Police station control points relayed voice messages for the attack warning, fallout warning, all-clear and special tones for controlling sirens, by using radio frequency signal sent over normal telephone circuits, as a carrier. The police station control point was known as the Carrier Control Point ( C.C.P. ). The carrier had no effect on the operation of the telephone line and the avoidance of private wires (also known a Private Circuits) used by the previous system reduced the implementation cost and improved reliability.

The HANDEL and carrier network were installed during the early 1960ís and served until the end of the cold war. Following the Autumn Statement in Parliament on the 12th November 1992, the Home Office announced with immediate effect the United Kingdom Warning and Monitoring Organisation (UKWMO) would no longer function. HANDEL and the carrier broadcast system were decommissioned shortly after. Throughout its life the equipment was installed and maintained by what was the GPO, then became Post Office Telephones and finally British Telecom.

The initial carrier system had two parts, the WB400 for speech broadcast and WB600 for siren control. Confusingly both used the same carrier and were actually both integral parts of one system. During the early 1980ís this original equipment was replaced by the new WB1400 system using more modern technology and addressing many shortcomings of the previous one. As it continued to use the same carrier frequency the two could work together during the changeover period. A full description of each warning system may be found in this section by clicking the Tabs at the top of this page or the related topics push buttons at the bottom of this page.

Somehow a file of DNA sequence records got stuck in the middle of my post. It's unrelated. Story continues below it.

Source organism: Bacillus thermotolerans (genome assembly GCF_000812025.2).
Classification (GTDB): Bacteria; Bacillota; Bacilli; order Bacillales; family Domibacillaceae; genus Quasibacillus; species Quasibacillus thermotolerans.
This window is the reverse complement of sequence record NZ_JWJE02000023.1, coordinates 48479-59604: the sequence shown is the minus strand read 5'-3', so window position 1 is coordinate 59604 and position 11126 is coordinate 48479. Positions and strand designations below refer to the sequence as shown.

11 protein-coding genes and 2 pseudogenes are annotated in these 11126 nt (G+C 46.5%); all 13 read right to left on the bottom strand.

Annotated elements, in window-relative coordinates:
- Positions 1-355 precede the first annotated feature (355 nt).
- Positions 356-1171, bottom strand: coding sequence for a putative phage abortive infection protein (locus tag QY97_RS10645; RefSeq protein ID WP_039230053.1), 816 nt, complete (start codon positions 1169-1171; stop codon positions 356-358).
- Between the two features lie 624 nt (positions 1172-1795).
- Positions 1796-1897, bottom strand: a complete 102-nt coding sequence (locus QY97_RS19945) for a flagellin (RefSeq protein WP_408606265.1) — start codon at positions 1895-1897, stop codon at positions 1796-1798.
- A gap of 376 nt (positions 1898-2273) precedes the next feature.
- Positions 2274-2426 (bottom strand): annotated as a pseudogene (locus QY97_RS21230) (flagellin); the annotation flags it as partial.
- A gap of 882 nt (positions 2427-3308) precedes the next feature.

National Attack Warning Red

The National Air Attack Warning message would originate not from military personnel but from a Home Office Principal Warning Officer ( PWO ) stationed at a location known variously as Strike Command (SC), Primary War HQ (PWHQ) or Air Defence Operations Centre (ADOC) at RAF High Wycombe. If that were to become disabled, the messages could be sent from the UKWMO Headquarters at Goosnargh near Preston, Lancashire.

Using the HANDEL network a verbal 'Attack Warning Red' message would be passed to Carrier Control Points (CCP) set up in 250 major police stations. Each CCP would pass on the alert to the public in their local area by sounding the sirens and verbal messages.